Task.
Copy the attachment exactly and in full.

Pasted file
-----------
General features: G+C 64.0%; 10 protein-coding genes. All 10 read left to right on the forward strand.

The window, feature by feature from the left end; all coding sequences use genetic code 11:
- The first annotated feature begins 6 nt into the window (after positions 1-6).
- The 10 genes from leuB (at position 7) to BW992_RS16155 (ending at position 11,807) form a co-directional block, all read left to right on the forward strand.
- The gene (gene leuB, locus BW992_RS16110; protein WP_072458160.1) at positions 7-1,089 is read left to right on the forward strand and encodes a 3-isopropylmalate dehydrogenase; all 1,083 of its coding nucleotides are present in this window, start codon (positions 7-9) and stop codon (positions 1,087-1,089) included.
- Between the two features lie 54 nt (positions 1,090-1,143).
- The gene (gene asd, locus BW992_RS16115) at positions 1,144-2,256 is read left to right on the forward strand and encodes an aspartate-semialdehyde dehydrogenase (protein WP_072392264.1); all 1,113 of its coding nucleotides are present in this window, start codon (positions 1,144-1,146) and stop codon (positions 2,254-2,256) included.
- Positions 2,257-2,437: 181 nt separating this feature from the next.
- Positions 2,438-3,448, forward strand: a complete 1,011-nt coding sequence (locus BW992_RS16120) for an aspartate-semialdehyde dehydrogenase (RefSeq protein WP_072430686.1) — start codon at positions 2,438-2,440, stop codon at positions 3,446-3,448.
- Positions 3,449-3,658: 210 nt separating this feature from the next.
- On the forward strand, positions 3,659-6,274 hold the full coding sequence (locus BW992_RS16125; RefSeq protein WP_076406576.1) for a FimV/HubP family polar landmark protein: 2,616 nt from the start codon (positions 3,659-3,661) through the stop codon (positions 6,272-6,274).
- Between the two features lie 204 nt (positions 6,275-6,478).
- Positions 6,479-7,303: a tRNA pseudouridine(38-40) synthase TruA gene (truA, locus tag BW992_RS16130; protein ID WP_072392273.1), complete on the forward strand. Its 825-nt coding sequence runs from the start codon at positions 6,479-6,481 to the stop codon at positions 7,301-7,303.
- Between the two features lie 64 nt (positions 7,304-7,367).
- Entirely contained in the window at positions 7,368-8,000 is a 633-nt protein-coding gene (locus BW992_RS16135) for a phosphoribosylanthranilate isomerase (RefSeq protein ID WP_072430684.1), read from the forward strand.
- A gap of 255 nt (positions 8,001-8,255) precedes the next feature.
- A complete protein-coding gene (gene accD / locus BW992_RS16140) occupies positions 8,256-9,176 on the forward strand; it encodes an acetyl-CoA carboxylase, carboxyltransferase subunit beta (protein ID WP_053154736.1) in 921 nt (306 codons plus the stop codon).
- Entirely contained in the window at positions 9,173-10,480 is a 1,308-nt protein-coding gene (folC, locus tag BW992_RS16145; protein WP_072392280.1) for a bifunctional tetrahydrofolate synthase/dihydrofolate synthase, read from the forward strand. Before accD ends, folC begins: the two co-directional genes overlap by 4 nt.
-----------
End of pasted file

General features: G+C 64.0%; 10 protein-coding genes. All 10 read left to right on the forward strand.

The window, feature by feature from the left end; all coding sequences use genetic code 11:
- The first annotated feature begins 6 nt into the window (after positions 1-6).
- The 10 genes from leuB (at position 7) to BW992_RS16155 (ending at position 11,807) form a co-directional block, all read left to right on the forward strand.
- The gene (gene leuB, locus BW992_RS16110; protein WP_072458160.1) at positions 7-1,089 is read left to right on the forward strand and encodes a 3-isopropylmalate dehydrogenase; all 1,083 of its coding nucleotides are present in this window, start codon (positions 7-9) and stop codon (positions 1,087-1,089) included.
- Between the two features lie 54 nt (positions 1,090-1,143).
- The gene (gene asd, locus BW992_RS16115) at positions 1,144-2,256 is read left to right on the forward strand and encodes an aspartate-semialdehyde dehydrogenase (protein WP_072392264.1); all 1,113 of its coding nucleotides are present in this window, start codon (positions 1,144-1,146) and stop codon (positions 2,254-2,256) included.
- Positions 2,257-2,437: 181 nt separating this feature from the next.
- Positions 2,438-3,448, forward strand: a complete 1,011-nt coding sequence (locus BW992_RS16120) for an aspartate-semialdehyde dehydrogenase (RefSeq protein WP_072430686.1) — start codon at positions 2,438-2,440, stop codon at positions 3,446-3,448.
- Positions 3,449-3,658: 210 nt separating this feature from the next.
- On the forward strand, positions 3,659-6,274 hold the full coding sequence (locus BW992_RS16125; RefSeq protein WP_076406576.1) for a FimV/HubP family polar landmark protein: 2,616 nt from the start codon (positions 3,659-3,661) through the stop codon (positions 6,272-6,274).
- Between the two features lie 204 nt (positions 6,275-6,478).
- Positions 6,479-7,303: a tRNA pseudouridine(38-40) synthase TruA gene (truA, locus tag BW992_RS16130; protein ID WP_072392273.1), complete on the forward strand. Its 825-nt coding sequence runs from the start codon at positions 6,479-6,481 to the stop codon at positions 7,301-7,303.
- Between the two features lie 64 nt (positions 7,304-7,367).
- Entirely contained in the window at positions 7,368-8,000 is a 633-nt protein-coding gene (locus BW992_RS16135) for a phosphoribosylanthranilate isomerase (RefSeq protein ID WP_072430684.1), read from the forward strand.
- A gap of 255 nt (positions 8,001-8,255) precedes the next feature.
- A complete protein-coding gene (gene accD / locus BW992_RS16140) occupies positions 8,256-9,176 on the forward strand; it encodes an acetyl-CoA carboxylase, carboxyltransferase subunit beta (protein ID WP_053154736.1) in 921 nt (306 codons plus the stop codon).
- Entirely contained in the window at positions 9,173-10,480 is a 1,308-nt protein-coding gene (folC, locus tag BW992_RS16145; protein WP_072392280.1) for a bifunctional tetrahydrofolate synthase/dihydrofolate synthase, read from the forward strand. Before accD ends, folC begins: the two co-directional genes overlap by 4 nt.